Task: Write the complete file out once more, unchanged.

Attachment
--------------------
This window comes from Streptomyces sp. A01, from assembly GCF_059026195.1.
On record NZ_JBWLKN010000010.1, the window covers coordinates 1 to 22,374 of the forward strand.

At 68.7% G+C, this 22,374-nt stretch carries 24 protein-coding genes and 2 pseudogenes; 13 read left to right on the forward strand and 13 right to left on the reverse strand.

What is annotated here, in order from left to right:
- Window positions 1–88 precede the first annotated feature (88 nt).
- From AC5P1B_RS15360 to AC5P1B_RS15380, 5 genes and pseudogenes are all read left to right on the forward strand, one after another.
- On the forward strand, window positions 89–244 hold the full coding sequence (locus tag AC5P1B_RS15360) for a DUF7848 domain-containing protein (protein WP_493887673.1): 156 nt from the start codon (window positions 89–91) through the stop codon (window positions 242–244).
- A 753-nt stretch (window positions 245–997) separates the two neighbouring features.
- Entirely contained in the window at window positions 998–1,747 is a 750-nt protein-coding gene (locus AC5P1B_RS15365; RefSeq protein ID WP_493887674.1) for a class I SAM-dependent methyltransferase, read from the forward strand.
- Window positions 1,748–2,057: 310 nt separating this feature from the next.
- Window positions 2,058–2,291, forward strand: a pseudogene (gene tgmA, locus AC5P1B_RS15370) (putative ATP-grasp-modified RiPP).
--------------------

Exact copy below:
This window comes from Streptomyces sp. A01, from assembly GCF_059026195.1.
On record NZ_JBWLKN010000010.1, the window covers coordinates 1 to 22,374 of the forward strand.

At 68.7% G+C, this 22,374-nt stretch carries 24 protein-coding genes and 2 pseudogenes; 13 read left to right on the forward strand and 13 right to left on the reverse strand.

What is annotated here, in order from left to right:
- Window positions 1–88 precede the first annotated feature (88 nt).
- From AC5P1B_RS15360 to AC5P1B_RS15380, 5 genes and pseudogenes are all read left to right on the forward strand, one after another.
- On the forward strand, window positions 89–244 hold the full coding sequence (locus tag AC5P1B_RS15360) for a DUF7848 domain-containing protein (protein WP_493887673.1): 156 nt from the start codon (window positions 89–91) through the stop codon (window positions 242–244).
- A 753-nt stretch (window positions 245–997) separates the two neighbouring features.
- Entirely contained in the window at window positions 998–1,747 is a 750-nt protein-coding gene (locus AC5P1B_RS15365; RefSeq protein ID WP_493887674.1) for a class I SAM-dependent methyltransferase, read from the forward strand.
- Window positions 1,748–2,057: 310 nt separating this feature from the next.
- Window positions 2,058–2,291, forward strand: a pseudogene (gene tgmA, locus AC5P1B_RS15370) (putative ATP-grasp-modified RiPP).